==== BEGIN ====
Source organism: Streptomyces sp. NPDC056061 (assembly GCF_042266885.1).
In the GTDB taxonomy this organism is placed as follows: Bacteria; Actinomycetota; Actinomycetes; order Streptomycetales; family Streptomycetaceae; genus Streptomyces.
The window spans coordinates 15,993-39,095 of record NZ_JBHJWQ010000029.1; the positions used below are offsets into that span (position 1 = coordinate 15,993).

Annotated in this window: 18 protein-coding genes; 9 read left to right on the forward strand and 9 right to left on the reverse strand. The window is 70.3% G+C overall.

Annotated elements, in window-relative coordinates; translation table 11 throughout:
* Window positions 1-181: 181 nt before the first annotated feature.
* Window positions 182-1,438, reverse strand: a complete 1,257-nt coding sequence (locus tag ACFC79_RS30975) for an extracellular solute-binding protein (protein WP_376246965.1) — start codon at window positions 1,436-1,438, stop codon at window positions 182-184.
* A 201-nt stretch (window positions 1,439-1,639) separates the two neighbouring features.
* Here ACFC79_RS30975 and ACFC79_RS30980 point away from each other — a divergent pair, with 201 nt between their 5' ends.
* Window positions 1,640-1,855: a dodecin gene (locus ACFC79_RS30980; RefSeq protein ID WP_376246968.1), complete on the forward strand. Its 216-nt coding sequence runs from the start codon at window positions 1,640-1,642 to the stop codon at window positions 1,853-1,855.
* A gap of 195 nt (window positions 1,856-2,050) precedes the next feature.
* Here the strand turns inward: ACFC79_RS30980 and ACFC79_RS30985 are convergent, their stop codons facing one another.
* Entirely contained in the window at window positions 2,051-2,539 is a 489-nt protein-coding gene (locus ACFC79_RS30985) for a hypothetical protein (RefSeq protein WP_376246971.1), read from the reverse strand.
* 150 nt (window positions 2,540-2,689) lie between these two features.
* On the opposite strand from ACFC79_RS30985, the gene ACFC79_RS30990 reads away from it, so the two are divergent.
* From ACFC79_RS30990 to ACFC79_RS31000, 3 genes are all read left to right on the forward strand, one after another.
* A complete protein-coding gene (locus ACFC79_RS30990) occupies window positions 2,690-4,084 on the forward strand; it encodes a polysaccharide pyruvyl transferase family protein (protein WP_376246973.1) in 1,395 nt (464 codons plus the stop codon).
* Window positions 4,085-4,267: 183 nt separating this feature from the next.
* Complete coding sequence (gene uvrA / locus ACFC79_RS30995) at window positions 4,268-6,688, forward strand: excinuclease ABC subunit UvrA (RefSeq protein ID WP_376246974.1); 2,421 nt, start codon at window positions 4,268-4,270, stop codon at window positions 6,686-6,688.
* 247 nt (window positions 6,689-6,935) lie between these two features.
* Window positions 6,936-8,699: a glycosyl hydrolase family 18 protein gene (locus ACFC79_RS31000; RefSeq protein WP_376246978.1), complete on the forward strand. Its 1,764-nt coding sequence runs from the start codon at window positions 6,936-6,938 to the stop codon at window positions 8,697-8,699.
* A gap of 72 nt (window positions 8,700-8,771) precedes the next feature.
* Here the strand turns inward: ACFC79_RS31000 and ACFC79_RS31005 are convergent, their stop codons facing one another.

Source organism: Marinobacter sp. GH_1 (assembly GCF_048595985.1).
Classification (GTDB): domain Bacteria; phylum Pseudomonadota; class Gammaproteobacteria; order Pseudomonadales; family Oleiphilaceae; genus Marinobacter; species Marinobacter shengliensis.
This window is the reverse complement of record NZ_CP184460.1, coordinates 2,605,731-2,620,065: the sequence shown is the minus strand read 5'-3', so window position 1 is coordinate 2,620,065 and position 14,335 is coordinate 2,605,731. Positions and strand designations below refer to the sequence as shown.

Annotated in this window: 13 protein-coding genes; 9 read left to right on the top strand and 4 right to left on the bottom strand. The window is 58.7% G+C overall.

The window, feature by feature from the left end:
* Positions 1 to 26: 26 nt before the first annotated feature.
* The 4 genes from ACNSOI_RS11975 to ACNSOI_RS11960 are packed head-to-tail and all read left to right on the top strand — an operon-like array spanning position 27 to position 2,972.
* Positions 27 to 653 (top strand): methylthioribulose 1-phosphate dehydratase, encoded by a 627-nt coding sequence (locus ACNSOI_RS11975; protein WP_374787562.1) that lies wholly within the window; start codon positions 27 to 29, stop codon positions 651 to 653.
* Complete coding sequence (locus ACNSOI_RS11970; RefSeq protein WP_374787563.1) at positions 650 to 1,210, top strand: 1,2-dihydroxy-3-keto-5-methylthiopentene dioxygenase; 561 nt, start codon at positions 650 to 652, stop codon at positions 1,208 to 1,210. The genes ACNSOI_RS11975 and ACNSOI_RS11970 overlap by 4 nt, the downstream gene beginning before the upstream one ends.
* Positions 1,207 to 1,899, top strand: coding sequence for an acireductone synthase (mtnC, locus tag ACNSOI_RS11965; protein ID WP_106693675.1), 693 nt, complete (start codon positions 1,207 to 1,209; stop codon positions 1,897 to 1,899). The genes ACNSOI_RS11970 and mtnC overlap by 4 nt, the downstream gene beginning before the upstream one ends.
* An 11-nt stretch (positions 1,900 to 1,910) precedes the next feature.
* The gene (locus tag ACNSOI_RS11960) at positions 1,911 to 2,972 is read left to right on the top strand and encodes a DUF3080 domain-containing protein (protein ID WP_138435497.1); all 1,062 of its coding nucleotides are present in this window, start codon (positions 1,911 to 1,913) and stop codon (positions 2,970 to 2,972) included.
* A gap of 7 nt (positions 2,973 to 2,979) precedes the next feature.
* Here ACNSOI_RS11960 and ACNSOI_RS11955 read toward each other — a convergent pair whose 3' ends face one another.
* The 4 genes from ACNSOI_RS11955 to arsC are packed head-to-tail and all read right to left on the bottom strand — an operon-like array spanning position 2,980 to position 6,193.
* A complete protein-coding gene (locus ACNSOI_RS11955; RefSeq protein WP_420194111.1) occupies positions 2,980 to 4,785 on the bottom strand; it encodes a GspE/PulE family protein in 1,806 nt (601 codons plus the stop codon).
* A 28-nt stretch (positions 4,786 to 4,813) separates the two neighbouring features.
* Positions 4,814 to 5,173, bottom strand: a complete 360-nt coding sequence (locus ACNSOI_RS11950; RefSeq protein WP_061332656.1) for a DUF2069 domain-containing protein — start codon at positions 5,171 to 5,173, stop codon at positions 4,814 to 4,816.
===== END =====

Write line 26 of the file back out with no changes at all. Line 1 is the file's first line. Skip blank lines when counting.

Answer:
This window is the reverse complement of record NZ_CP184460.1, coordinates 2,605,731-2,620,065: the sequence shown is the minus strand read 5'-3', so window position 1 is coordinate 2,620,065 and position 14,335 is coordinate 2,605,731. Positions and strand designations below refer to the sequence as shown.